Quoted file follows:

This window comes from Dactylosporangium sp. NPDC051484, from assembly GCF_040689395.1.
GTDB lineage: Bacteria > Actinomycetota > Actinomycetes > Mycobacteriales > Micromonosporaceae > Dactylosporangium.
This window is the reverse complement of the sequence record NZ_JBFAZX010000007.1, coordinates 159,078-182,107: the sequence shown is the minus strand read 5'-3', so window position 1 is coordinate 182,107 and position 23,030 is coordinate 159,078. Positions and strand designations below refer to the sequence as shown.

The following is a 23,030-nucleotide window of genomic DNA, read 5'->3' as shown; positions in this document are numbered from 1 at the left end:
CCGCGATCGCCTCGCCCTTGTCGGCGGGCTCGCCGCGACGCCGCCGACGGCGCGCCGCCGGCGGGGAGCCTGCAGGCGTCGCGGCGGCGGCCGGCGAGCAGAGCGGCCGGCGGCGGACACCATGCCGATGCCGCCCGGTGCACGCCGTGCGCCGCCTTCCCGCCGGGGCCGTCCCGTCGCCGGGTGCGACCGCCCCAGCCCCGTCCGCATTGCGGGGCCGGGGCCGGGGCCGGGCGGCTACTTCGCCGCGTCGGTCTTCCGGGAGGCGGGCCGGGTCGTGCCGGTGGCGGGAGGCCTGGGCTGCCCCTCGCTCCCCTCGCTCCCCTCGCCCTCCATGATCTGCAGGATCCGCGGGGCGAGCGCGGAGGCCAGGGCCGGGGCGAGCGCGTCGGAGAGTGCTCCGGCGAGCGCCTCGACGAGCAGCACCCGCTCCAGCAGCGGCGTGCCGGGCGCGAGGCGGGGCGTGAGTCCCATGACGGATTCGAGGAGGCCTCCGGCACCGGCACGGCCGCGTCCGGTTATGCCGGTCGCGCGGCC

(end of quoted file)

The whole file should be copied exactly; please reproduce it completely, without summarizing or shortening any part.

This window comes from Dactylosporangium sp. NPDC051484, from assembly GCF_040689395.1.
GTDB lineage: Bacteria > Actinomycetota > Actinomycetes > Mycobacteriales > Micromonosporaceae > Dactylosporangium.
This window is the reverse complement of the sequence record NZ_JBFAZX010000007.1, coordinates 159,078-182,107: the sequence shown is the minus strand read 5'-3', so window position 1 is coordinate 182,107 and position 23,030 is coordinate 159,078. Positions and strand designations below refer to the sequence as shown.

The following is a 23,030-nucleotide window of genomic DNA, read 5'->3' as shown; positions in this document are numbered from 1 at the left end:
CCGCGATCGCCTCGCCCTTGTCGGCGGGCTCGCCGCGACGCCGCCGACGGCGCGCCGCCGGCGGGGAGCCTGCAGGCGTCGCGGCGGCGGCCGGCGAGCAGAGCGGCCGGCGGCGGACACCATGCCGATGCCGCCCGGTGCACGCCGTGCGCCGCCTTCCCGCCGGGGCCGTCCCGTCGCCGGGTGCGACCGCCCCAGCCCCGTCCGCATTGCGGGGCCGGGGCCGGGGCCGGGCGGCTACTTCGCCGCGTCGGTCTTCCGGGAGGCGGGCCGGGTCGTGCCGGTGGCGGGAGGCCTGGGCTGCCCCTCGCTCCCCTCGCTCCCCTCGCCCTCCATGATCTGCAGGATCCGCGGGGCGAGCGCGGAGGCCAGGGCCGGGGCGAGCGCGTCGGAGAGTGCTCCGGCGAGCGCCTCGACGAGCAGCACCCGCTCCAGCAGCGGCGTGCCGGGCGCGAGGCGGGGCGTGAGTCCCATGACGGATTCGAGGAGGCCTCCGGCACCGGCACGGCCGCGTCCGGTTATGCCGGTCGCGCGGCC